They visit the Ojo de Agua – a local favourite. The spring-fed swimming pools are surrounded by forest. The water is cool, clear and blue. Families sit around the edge, in or out of the water, picnicking and drinking pipa fria through straws – cold coconut water straight from the shell. A few swim solemn lengths. At one end is a tightrope – teenagers wobble and flail for seconds before crashing headlong into the water. At the other end is a rope swing. Fathers and sons climb into a tree, launch themselves out over the pool and let go. The boys flip and somersault to cheers and applause, the men hit the water heavily, swamping those at the edge who squeal in delighted protest.
Later, they walk through the gardens and orchards of the hilltop Ecolodge Porvenir, hunting for petroglyphs.
L: Some of these rock carvings are over a thousand years old, maybe even older. No-one really knows. There’s more than 1700 of them across the island, and they’re still being discovered. The ones here are still pretty much where they were found.
They study the soft swirls and circles, spirals and doodles, carved into boulders.
L: That pair of spirals could be the island.
D: Who did them?
L: Possibly the Nicaraos. Or the Nahuas from Mexico before that. No-one really knows. But “Ometepe” means “two hills” in Nahua. It was seen as a sort of promised land, and you can see why, with all this sunshine and fresh water and fertile soil. This half of the island, under the peaks of Maderas, was the place of the sun, whilst Concepción was brother of the moon.
They walk on, distracted from their search by trees dangling breadfruit, gourds, cocoa pods and other exotic mysteries. D looks sceptically at a lively looking fellow with his stone-carved hair on end and a monkey at his side.
D: Are you sure the dates are right? He’s excellent but he looks a bit frivolous to me.
L: Mmm…he does, but some of the carvings might be serious and symbolic whilst others could be more like graffiti, like your friend here. No-one really knows.
D: Humph. Oh, come over here. This’s more like it!
They stop at a huge boulder. It is elaborately decorated with depictions of a monkey, a fish and other symbols – maybe a bird, a river, a snake.
D: What does it all actually mean? Does anyone really know?
L: Err, no. Memories. Stories recorded for future generations. All the way down the line to us, standing here now. Makes you feel connected, doesn’t it? Part of the place somehow.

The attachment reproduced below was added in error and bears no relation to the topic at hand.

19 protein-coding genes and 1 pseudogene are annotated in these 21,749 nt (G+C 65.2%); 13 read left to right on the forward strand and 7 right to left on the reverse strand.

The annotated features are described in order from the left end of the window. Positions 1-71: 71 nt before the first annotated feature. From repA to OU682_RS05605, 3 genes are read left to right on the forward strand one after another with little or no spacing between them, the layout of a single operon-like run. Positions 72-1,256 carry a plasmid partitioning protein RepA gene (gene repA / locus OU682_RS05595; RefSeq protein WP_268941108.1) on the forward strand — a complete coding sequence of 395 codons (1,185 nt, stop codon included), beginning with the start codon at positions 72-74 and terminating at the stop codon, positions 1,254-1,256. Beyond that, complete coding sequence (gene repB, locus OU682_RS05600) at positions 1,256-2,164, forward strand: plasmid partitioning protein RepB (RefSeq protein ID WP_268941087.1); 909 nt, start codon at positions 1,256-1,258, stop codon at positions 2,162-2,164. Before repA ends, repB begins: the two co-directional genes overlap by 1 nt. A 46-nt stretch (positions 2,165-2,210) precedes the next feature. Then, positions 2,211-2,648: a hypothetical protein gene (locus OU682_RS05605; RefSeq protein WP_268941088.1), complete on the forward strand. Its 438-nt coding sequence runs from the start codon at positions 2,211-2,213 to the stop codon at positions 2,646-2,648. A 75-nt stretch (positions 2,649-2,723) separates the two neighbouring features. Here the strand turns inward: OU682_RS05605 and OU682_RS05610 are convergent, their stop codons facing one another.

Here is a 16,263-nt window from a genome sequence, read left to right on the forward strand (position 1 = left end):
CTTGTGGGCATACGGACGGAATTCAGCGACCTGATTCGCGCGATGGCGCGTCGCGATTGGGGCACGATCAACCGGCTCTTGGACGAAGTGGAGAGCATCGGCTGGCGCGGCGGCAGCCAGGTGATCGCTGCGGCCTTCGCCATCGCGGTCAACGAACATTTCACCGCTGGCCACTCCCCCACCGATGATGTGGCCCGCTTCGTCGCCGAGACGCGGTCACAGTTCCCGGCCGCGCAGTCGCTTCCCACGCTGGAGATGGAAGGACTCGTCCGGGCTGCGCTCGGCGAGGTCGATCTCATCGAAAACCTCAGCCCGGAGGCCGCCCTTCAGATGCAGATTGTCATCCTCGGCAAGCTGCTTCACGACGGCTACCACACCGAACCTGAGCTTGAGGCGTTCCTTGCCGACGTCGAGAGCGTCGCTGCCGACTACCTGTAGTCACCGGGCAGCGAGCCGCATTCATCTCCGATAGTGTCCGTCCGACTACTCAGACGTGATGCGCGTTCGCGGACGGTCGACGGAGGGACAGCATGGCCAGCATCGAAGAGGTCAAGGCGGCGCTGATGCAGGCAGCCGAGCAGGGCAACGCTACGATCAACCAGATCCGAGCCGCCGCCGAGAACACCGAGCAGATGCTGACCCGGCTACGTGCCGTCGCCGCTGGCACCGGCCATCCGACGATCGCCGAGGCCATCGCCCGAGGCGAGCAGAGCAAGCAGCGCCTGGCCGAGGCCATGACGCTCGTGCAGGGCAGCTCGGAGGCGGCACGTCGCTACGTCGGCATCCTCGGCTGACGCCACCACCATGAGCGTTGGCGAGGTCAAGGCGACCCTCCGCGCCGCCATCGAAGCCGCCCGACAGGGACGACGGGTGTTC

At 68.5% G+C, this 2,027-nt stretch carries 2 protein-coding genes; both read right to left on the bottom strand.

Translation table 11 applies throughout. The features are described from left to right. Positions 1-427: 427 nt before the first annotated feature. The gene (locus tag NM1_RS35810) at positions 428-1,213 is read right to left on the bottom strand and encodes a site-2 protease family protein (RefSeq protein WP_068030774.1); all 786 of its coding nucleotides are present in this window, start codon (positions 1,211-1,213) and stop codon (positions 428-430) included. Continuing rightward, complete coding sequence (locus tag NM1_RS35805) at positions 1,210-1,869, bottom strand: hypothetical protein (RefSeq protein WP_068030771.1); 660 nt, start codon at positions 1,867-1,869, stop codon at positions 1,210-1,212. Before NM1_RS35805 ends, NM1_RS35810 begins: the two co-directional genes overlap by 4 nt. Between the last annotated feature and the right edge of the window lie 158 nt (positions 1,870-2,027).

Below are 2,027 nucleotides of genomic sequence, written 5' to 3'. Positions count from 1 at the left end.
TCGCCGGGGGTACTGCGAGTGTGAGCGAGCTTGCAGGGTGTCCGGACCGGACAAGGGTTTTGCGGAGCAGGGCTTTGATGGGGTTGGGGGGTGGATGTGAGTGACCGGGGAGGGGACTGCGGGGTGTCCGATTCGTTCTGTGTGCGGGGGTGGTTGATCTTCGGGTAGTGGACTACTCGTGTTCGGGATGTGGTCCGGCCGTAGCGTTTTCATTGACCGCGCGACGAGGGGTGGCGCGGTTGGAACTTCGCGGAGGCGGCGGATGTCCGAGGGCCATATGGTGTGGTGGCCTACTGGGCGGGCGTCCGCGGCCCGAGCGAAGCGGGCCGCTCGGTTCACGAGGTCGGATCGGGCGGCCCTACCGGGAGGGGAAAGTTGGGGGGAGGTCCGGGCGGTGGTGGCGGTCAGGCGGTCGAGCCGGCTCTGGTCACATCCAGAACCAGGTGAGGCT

D: Makes me feel a bit thirsty.
L: Oh. OK.
On the way out, they pass a couple earnestly discussing the importance of fertility symbols and phallic engravings left by ancient civilisations, as they study a nearby rock.
L: (whispering) That’s not phallic. That’s a crocodile.
D: (whispering) Is it though? It’s all open to interpretation. No-one really knows.
L: (loudly) It’s got teeth.
Their hotel is small, with beautiful hillside gardens looking west across the lake. There is a magnificent sunset to be seen from the infinity pool and a gigantic brown scorpion in their room. L waves at a housekeeper who is emerging from a nearby building.
L: Ummm… disculpe, està un scorpione muy grande en el habitacion.
The housekeeper looks baffled, and comes to take a look.
Housekeeper: Ay, un alacran!
L: Es peligroso? Is it dangerous?
The creature is in the top corner, where wall meets ceiling. Its body is close to 3 inches long, its tail at least that again. The three of them look up at it doubtfully. The housekeeper fetches her broom. As the tallest, D takes it and prepares to brush the scorpion off the wall. The housekeeper shakes her head.
Housekeeper: No, no!
She turns the broom around, so the handle is pointing upwards, makes vicious beating motions, and hands it back to him. D understands that she requires the scorpion to be killed and him to do it. He gamely reaches up and pins it to the wall with the broom handle. It thrashes energetically, waving its full length of tail. D applies more pressure. The scorpion thrashes harder. This goes on for some time. On the far side of the room, L flaps her hands and climbs onto a chair. D and the scorpion continue to wrestle on opposite ends of the broom handle. The scorpion wins, wriggles free and drops to the floor. L shrieks helpfully. The housekeeper picks up a shoe and hands it to D. He hits the scorpion, repeatedly, and squashes it. The housekeeper is pleased and impressed. D is a bit queasy. They inspect the remnants.
Housekeeper: Ay, muy grande!
She picks it up in a paper napkin and disposes of it. D and the housekeeper smile at each other and shake hands triumphantly. L climbs down off her chair.